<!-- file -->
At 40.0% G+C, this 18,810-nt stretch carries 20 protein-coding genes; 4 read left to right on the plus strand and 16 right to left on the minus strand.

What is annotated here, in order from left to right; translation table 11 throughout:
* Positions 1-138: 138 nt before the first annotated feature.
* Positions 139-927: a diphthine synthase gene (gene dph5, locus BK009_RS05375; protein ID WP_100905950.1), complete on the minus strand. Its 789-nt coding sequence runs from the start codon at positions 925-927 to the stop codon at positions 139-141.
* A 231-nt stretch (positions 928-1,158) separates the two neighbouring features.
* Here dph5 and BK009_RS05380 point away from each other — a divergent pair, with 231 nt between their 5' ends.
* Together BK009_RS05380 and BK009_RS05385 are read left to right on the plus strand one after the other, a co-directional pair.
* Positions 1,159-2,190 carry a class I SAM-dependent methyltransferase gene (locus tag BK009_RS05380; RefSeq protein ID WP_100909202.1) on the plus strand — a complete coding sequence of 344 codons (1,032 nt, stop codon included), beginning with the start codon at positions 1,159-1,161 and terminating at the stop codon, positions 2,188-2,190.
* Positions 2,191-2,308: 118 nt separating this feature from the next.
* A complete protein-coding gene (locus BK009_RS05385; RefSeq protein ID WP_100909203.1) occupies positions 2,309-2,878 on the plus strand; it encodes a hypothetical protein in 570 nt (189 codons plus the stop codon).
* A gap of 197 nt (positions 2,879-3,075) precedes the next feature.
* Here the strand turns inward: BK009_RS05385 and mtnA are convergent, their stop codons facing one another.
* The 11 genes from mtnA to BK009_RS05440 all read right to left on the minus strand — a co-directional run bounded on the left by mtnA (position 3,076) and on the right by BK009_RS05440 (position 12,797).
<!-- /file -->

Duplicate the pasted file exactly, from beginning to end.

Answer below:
At 40.0% G+C, this 18,810-nt stretch carries 20 protein-coding genes; 4 read left to right on the plus strand and 16 right to left on the minus strand.

What is annotated here, in order from left to right; translation table 11 throughout:
* Positions 1-138: 138 nt before the first annotated feature.
* Positions 139-927: a diphthine synthase gene (gene dph5, locus BK009_RS05375; protein ID WP_100905950.1), complete on the minus strand. Its 789-nt coding sequence runs from the start codon at positions 925-927 to the stop codon at positions 139-141.
* A 231-nt stretch (positions 928-1,158) separates the two neighbouring features.
* Here dph5 and BK009_RS05380 point away from each other — a divergent pair, with 231 nt between their 5' ends.
* Together BK009_RS05380 and BK009_RS05385 are read left to right on the plus strand one after the other, a co-directional pair.
* Positions 1,159-2,190 carry a class I SAM-dependent methyltransferase gene (locus tag BK009_RS05380; RefSeq protein ID WP_100909202.1) on the plus strand — a complete coding sequence of 344 codons (1,032 nt, stop codon included), beginning with the start codon at positions 1,159-1,161 and terminating at the stop codon, positions 2,188-2,190.
* Positions 2,191-2,308: 118 nt separating this feature from the next.
* A complete protein-coding gene (locus BK009_RS05385; RefSeq protein ID WP_100909203.1) occupies positions 2,309-2,878 on the plus strand; it encodes a hypothetical protein in 570 nt (189 codons plus the stop codon).
* A gap of 197 nt (positions 2,879-3,075) precedes the next feature.
* Here the strand turns inward: BK009_RS05385 and mtnA are convergent, their stop codons facing one another.
* The 11 genes from mtnA to BK009_RS05440 all read right to left on the minus strand — a co-directional run bounded on the left by mtnA (position 3,076) and on the right by BK009_RS05440 (position 12,797).